Does anyone need that much wrestling?
At the least, WWE desperately needs to do something about their talent appearing so often on television.
Many fans have grown tired of John Cena in the main events. It can be argued that Hulk Hogan was spotlighted as the face of the company for even longer than Cena has been.
That’s absolutely true, but with one gigantic difference:
Hulk Hogan wasn’t on TV every single week.
John Cena has been the top guy in WWE for over six years. He’s been on virtually every Raw, except when he’s been injured or filming a movie.
That means we’ve seen him hundreds of times in hundreds of different matches. There’s no one else to feud with, that’s why we just saw him have another go-around with the Big Show, another match with CM Punk at Night of Champions and he just wrestled The Miz for the 400th time on Raw.
Even worse, with the brand split apparently over, guys like Sheamus, Dolph Ziggler and Alberto Del Rio usually show up on both Raw and Smackdown. They're overexposing them twice as fast.
On top of the weekly shows, WWE has had 12-14 pay-per-views a year for the last 15 years. There used to be four.
In the '80s and '90s, if you wanted to see Hogan wrestle, you had to pay. You either had to go to a show or buy the pay-per-view. Seeing the top guy was the exception, not the norm.
Today's roster is completely overexposed, and some guys need a break from TV before fans get sick of seeing them for good.
Just a few questions I'm going to throw out there from the past couple of years:
Why is there a brand split anymore? Why are there two world champions? How was Hornswoggle the anonymous GM? Why did John Cena say that Big Show could have stopped him from pinning John Laurinaitis? Why did Kevin Nash text himself from Triple H’s phone? What was the Nexus' greater purpose? Why didn’t Vince McMahon do anything to the Nexus after they put him in a coma? If Santino can't control the Cobra, why does he even wear the sock? How did Santa Claus give Hornswoggle the power to talk? How did they get a camera inside of Stephanie McMahon’s dream?
At a time when the American public is obsessed with reality-based television, WWE has gone back to goofy gimmicks and poor attention to story details.
In the short term it may not be a big deal, but long term, it’s damaging to not treat your own program with consistency. It shows a lack of respect to your own audience.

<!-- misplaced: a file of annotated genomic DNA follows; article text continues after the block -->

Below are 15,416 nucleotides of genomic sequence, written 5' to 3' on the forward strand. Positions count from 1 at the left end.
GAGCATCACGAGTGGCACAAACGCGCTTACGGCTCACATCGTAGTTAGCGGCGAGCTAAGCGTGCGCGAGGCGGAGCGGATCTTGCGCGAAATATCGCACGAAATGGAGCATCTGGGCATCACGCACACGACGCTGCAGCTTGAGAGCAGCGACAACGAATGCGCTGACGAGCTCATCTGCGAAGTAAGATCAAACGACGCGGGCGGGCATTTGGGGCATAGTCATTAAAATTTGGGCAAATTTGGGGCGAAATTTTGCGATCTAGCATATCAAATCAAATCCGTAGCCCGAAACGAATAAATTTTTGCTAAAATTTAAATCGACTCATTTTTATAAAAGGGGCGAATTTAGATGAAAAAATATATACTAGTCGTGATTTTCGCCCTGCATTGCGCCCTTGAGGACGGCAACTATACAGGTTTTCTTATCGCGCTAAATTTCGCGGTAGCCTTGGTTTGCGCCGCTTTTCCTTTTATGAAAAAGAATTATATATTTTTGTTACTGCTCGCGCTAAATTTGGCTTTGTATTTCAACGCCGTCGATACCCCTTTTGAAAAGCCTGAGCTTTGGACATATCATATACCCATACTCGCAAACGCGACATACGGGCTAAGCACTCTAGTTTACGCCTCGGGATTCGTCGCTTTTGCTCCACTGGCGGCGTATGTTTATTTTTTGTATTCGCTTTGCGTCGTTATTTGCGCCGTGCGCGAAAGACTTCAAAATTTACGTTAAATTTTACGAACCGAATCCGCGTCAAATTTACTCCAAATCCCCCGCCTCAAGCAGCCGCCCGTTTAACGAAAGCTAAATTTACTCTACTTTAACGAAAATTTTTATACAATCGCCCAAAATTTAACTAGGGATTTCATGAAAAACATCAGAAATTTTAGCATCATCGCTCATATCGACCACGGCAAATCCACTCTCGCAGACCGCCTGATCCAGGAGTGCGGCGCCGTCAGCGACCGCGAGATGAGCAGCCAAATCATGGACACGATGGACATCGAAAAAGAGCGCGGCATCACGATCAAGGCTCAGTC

Fans love shows like Breaking Bad, The Walking Dead, and Game of Thrones because they have characters with consistent logic, and story lines that actually have pay offs.
You can even go back and look for clues and guess what's going to happen.
WWE doesn't do that. You could have watched every episode of Raw that the Anonymous GM was on and never known it was Hornswoggle. There was no evidence. WWE didn't care enough to think of a satisfying conclusion.
If WWE doesn’t take their own programs seriously, why should fans be expected to pay $50 a month to watch a joke product?
Believe it or not, fans thought they’d never see WCW go under.
Sure, they went years without making money in the early '90s, they had incompetent bookers, and they were always in the shadow of the more popular WWF.
But they had a their secret weapon: Ted Turner.
Ted was at the helm for years, and he didn’t care if the company was losing money. Wrestling helped build his empire, and he stayed loyal to it no matter what.
Times change, though. Business changes.
Turner was ousted from power from his own company when AOL merged with Time Warner.
He lost WCW, the Atlanta Braves, and in the end billions of dollars. There was no one to save WCW from their mistakes now.
In a little over three years, World Championship Wrestling went from being the hottest, most watched wrestling show on earth to going out of business.
Don't get me wrong, WWE will probably be in business for years. But if you look at the history of wrestling, the continued long-term success of any company is far but guaranteed.